Predicting failure risks

Utilities can use data to identify and predict specific areas of the grid where failures are most likely to occur and take preventive measures. The appearance of certain irregularities may indicate increased failure risk based on the analysis of historical operation and maintenance data, enabling decision makers to address risk factors before a failure occurs.

Analyzing effects of climate change

Utilities can rely on predictive data modeling to forecast the impact of climate change on their infrastructure for years or even decades in the future.

Managing supply chains

Utilities can track individual assets by manufacturer, vendor, date of manufacture, installation date, and other factors to guide future purchasing decisions. For example, if assets from Manufacturer A have consistently higher failure rates compared to those from Manufacturer B, the utility may want to consider favoring Manufacturer B the next time new equipment is needed.

Trend 3: Managing grid risk

Utilities will combine data risk analysis with their subject-matter experts’ knowledge to identify high-risk areas and take proactive measures to prevent fires, gas leaks, and outages. By combining insights from historical data (e.g. sites and causes of previous fires or leaks) with real-time information on weather, vegetation, and other factors, utilities can pinpoint areas that may be at risk in the near future. In California, for example, utility providers can analyze data on current climate conditions combined with other real time data sources to help predict areas where wildfires are most likely to start.

Trend 4: Leveraging robotic process automation (RPA)

Robotic process automation (RPA)—the use of automated “bots” for rote tasks traditionally performed by humans—is hardly new, but recent advances have made the technology more accessible and cost-effective to implement. Utilities are beginning to come on board, identifying opportunities to let digital workers handle routine, rule-based processes that allow human employees to focus on more important issues that demand critical thinking. Here are just a few examples:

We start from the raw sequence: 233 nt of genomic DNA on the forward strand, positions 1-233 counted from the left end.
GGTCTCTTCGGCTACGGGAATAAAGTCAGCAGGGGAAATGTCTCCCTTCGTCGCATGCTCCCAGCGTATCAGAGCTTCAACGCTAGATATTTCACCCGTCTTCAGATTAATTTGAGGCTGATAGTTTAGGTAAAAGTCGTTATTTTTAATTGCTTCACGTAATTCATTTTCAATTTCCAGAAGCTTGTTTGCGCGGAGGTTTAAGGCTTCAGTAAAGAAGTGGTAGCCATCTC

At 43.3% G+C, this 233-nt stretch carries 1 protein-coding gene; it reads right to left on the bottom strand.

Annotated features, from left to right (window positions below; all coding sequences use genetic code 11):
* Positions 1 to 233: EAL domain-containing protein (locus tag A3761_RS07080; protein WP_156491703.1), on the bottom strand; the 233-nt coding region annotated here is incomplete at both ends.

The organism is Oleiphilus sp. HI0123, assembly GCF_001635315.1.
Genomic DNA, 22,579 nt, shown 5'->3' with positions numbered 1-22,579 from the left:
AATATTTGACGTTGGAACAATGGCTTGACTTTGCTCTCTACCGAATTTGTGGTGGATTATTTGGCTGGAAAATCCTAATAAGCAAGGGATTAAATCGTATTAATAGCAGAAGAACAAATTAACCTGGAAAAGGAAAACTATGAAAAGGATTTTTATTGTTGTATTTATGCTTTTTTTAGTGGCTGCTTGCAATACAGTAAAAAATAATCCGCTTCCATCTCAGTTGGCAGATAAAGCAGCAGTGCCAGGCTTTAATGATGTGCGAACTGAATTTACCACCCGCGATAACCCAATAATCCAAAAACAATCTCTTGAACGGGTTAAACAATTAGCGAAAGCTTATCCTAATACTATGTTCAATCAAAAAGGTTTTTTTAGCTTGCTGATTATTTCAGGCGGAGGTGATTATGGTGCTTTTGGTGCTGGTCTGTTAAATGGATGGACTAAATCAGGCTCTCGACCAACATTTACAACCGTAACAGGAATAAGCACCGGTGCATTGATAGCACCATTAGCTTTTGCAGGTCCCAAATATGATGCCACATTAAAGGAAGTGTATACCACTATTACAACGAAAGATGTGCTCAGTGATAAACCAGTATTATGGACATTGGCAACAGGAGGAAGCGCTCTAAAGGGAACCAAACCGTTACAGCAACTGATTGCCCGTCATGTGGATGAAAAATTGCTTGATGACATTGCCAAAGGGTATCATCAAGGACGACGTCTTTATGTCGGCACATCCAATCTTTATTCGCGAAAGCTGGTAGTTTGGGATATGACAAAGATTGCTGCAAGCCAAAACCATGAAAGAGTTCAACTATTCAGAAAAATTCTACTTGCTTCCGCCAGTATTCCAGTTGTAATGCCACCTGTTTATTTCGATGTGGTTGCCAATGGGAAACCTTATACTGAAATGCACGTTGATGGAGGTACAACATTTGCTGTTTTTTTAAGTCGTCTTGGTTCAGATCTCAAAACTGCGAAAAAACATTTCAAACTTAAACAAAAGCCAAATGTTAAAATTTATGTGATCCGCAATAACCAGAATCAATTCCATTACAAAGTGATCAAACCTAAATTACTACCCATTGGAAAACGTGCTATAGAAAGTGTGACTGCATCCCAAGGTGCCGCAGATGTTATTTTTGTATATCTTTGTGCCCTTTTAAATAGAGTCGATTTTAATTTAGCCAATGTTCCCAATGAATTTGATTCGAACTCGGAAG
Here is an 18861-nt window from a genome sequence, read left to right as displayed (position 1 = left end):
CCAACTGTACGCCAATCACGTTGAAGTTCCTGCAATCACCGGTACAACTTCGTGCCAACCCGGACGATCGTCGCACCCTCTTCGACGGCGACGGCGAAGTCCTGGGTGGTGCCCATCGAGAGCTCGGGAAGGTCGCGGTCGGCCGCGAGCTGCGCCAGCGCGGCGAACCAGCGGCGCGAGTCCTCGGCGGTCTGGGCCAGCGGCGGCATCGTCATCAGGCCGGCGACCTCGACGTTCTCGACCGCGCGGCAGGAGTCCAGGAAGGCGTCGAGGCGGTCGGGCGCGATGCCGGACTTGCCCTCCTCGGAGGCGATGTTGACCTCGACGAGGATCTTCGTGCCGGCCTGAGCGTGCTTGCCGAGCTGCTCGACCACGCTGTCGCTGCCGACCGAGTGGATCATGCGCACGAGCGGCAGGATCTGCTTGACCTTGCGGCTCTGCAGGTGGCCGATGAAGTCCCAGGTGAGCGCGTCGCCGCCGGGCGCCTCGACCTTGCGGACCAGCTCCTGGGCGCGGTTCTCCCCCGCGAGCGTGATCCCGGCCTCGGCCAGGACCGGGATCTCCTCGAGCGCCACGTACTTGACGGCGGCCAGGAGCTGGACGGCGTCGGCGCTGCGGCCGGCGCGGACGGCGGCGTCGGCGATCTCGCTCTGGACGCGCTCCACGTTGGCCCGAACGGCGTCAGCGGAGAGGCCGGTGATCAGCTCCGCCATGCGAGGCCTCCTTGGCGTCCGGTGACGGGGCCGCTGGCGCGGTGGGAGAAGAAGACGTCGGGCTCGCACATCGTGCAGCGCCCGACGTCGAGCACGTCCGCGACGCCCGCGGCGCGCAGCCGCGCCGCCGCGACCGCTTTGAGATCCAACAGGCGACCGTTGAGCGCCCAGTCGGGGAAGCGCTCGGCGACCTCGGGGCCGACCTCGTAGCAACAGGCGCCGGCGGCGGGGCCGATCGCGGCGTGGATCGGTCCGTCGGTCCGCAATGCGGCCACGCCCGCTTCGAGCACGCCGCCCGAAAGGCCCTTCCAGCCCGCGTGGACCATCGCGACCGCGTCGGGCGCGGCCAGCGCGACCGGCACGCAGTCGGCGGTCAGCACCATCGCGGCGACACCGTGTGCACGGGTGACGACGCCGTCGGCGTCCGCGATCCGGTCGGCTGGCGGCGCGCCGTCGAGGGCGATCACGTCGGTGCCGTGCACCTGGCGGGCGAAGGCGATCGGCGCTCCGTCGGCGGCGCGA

• Meter reading validation: Assessing meter readings and flagging irregularities for resolution by the appropriate department
  • Customer account management: Identifying errors that could cause delays in customer account creation and closure processes and flagging them for resolution
  • Regulatory compliance: Ensuring the utility complies with all relevant local, state, and federal regulations, under which noncompliance can lead to significant fines and increase overall system risk
  • Contract procurement: Streamlining manual processes and eliminating inefficiencies to help reduce costs and speed up the overall procurement process

With the tumultuous year of 2020 behind us, utilities have the opportunity to become proactive in creating their own futures. By exploring innovations in digital transformation and advanced analytics, organizations can pursue innovations that can make their communities safer, their operations more agile, and their customers happier.

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Matt Chester's picture
Matt Chester on Jan 27, 2021

With the tumultuous year of 2020 behind us, utilities have the opportunity to become proactive in creating their own futures.

Well said, Tejan-- and as 2020 showed, there's no point in waiting for that 'perfect' time, because we don't know what tomorrow will throw at us. It's time to stop waiting for the future and instead to start creating it

Tejan Gabisi's picture
Tejan Gabisi on Feb 3, 2021

Thank you Matt!

Tejan Gabisi's picture
Thank Tejan for the Post!